Super Soul Sunday
Sundays at 11 a.m. ET/PT
Posted: Wed 12/05/2012 08:00 AM
June 16, 2011
"It's your heart," says the gastroenterologist after performing an endoscopy on me.
I am surprised: "Not my stomach?"
For some time now, acid reflux has been one of my nightmares. My longtime general practitioner also feels it has contributed to the various health problems that have afflicted me for the past several years.
My wife, Marion, and I have just returned from Jerusalem, where, every year, we spend the holiday of Shavuot with close friends. In keeping with the tradition to which I have remained faithful, friends and I spent the night in a yeshiva in the Old City studying biblical and Talmudic laws and commentaries dating from the Middle Ages.
This time, in Jerusalem, it had all gone well. No terrorist attacks. No border incidents. Even my cursed migraines seemed to respect the sanctity of this night, of this city unlike any other. But now, back in New York, suddenly my body revolts. The new piercing pain in my shoulders rises all the way to my jaw. I swallow a double dose of Nexium, the medicine I take for acid reflux. This time without success.
"No, neither the stomach nor the esophagus," replies the doctor after a moment of silence. "It's certainly the heart." Ominous words, inducing fear and the promise of more pain. Or worse.
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Posted: Tue 12/04/2012 08:00 AM
Oprah says sitting down with Nobel Prize winner and human rights activist Elie Wiesel was a "privilege of a lifetime." This Sunday, Elie opens up to Oprah about his emergency heart surgery. "We get an opportunity to talk about those moments of him being on the operating table and his thoughts about who he was and all the things he had left to do, which was really surprising to know that at 82 years old he still felt like he had so much undone," Oprah says.
Watch as Oprah reflects on the moments from the interview that most resonated with her. Then, tune in Sunday at 11 a.m. ET/PT to watch their complete conversation on OWN or online.
Posted: Mon 12/03/2012 12:00 AM
This Sunday, Oprah Winfrey sits down with Nobel laureate and New York Times best-selling author Elie Wiesel. As the voice of the internationally acclaimed Holocaust memoir Night, Elie was honored with the Nobel Peace Prize in 1986.
During his conversation with Oprah, he shares his thoughts on love, regret and abiding faith as he faced his own mortality when he had open-heart surgery at age 82. Detailing these experiences in his latest memoir, Open Heart, Elie opens up about his fears during this lifesaving operation and how going through it allowed him to re-examine his career and deepen his devotion to his family. Plus, find out what Elie hopes will be the destiny of his life's work.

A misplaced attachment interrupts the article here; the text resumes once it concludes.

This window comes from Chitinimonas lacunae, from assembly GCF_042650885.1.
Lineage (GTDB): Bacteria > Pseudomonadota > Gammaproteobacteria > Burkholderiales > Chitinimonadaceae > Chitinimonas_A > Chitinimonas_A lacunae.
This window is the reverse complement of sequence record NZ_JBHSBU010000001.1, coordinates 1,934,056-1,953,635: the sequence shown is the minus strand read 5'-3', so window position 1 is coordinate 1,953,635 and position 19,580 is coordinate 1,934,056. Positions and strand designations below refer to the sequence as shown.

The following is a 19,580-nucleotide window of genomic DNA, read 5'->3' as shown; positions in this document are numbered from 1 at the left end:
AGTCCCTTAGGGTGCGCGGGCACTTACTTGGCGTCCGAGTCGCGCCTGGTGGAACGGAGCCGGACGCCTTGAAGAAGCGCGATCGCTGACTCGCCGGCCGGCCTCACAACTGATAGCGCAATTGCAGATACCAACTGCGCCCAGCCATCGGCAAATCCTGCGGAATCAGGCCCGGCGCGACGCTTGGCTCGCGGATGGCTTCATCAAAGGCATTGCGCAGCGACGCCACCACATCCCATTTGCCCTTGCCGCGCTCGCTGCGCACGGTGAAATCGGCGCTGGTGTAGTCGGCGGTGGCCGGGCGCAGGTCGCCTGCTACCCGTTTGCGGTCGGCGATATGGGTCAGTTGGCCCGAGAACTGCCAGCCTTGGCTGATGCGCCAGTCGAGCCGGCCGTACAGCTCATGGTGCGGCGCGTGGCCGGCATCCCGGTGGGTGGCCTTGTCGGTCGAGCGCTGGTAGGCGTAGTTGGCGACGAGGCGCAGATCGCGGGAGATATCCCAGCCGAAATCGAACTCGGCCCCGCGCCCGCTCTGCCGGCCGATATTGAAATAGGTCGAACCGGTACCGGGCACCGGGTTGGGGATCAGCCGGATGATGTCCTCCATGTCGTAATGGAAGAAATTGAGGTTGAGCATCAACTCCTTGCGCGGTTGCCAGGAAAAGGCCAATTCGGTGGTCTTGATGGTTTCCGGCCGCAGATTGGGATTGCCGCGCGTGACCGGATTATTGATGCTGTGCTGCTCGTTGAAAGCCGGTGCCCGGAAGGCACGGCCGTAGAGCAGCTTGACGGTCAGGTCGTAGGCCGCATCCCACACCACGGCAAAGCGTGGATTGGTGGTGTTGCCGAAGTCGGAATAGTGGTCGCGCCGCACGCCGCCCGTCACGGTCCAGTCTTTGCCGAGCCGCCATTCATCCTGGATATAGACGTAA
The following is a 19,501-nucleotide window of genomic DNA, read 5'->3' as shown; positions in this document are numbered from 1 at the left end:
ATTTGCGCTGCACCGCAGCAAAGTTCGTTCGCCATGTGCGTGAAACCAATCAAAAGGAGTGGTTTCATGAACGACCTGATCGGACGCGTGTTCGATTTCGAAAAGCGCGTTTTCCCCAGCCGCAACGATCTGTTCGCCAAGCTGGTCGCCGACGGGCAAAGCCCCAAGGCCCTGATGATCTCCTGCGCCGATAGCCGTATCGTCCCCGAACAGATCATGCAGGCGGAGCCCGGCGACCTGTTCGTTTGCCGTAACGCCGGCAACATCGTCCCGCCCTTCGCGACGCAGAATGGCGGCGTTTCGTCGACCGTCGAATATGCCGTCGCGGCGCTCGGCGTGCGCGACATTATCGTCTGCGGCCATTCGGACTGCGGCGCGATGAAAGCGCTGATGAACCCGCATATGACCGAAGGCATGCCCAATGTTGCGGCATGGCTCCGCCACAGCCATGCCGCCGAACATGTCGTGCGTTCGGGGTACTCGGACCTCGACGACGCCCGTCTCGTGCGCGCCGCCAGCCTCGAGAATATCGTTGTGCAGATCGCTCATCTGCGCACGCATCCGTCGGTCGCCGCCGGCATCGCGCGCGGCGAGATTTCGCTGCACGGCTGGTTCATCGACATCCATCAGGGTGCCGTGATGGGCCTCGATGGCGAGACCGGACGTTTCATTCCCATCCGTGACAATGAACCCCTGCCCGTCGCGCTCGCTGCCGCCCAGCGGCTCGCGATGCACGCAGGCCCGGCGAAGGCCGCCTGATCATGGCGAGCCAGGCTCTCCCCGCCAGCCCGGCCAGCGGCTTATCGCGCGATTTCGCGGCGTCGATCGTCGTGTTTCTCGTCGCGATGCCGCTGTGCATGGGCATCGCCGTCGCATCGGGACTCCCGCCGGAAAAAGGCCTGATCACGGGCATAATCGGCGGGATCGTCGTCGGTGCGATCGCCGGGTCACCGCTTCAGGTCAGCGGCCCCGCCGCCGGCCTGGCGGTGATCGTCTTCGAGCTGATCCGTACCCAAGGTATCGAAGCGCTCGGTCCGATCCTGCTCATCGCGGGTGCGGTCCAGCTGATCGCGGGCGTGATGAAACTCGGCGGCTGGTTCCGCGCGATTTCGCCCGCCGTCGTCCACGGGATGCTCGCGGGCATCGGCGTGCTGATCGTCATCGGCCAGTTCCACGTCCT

Tune in Sunday, December 9, at 11 a.m. ET/PT. Watch on OWN or join our worldwide simulcast on Oprah.com or Facebook.com/supersoulsunday.
Posted: Thu 11/29/2012 11:15 AM
By Eben Alexander III, MD
December was a magical month for me as a boy—first came my birthday, followed two weeks later by Christmas! Many people get caught up in the Christmas spirit and all of the giving and loving of others that it engenders. This is so even if they do not fully believe in God and the divine linkage of humanity through the life of Jesus Christ. It is hard to avoid that magical feeling if one is at all open to the loving nature of the human spirit.
Looking back, I believe the joy I felt during the holiday season, focused on the miraculous event of Jesus' birth, had always depended, to some degree, on the extent to which I believed in the spiritual realm—in a divine, loving God. There was thus a lull in that lustrous magic, for I spent many years as an adult not enjoying such belief.
That all changed, dramatically and forever, after I returned from a week-long coma due to severe bacterial meningitis, from which I was not expected to recover. In the four years since my return, I have come to know that all-loving God as I never had before. Much of that awakening occurred immediately after I returned, for I was astonished by the power of my memories, much like others who have had similar near-death experiences. The real jolt came months later, though, as I was trying to explain how that realm (that was too real to be real) might have occurred in my brain. I finally concluded, based on all that we know about neuroscience, brain and mind, that it did not—and that it seemed that real because it was!
Such a radical shift in my worldview has changed my entire life, year-round. My every breath is so much richer for that experience, and for that knowing. Life has so much more purpose and meaning, for me and for those near and dear to me.
Overwhelming gratitude has dominated my mind ever since I returned from my coma. That gratitude comes into full bloom every holiday season through giving and love for others, when it is shared with so many who, at least for the holidays, can open more to the possibility of belief—in the Divine.
Posted: Wed 11/28/2012 04:45 PM
Clinging to life, neurosurgeon Dr. Eben Alexander says he had a brush with death, went to heaven and met God. Once a skeptic, this man of science is now a believer. On Sunday, he opens up to Oprah about the near-death experience that changed his mind. Watch the first minute of this week's show.
Tune in Sunday at 11 a.m. ET/PT to watch the complete conversation on OWN.
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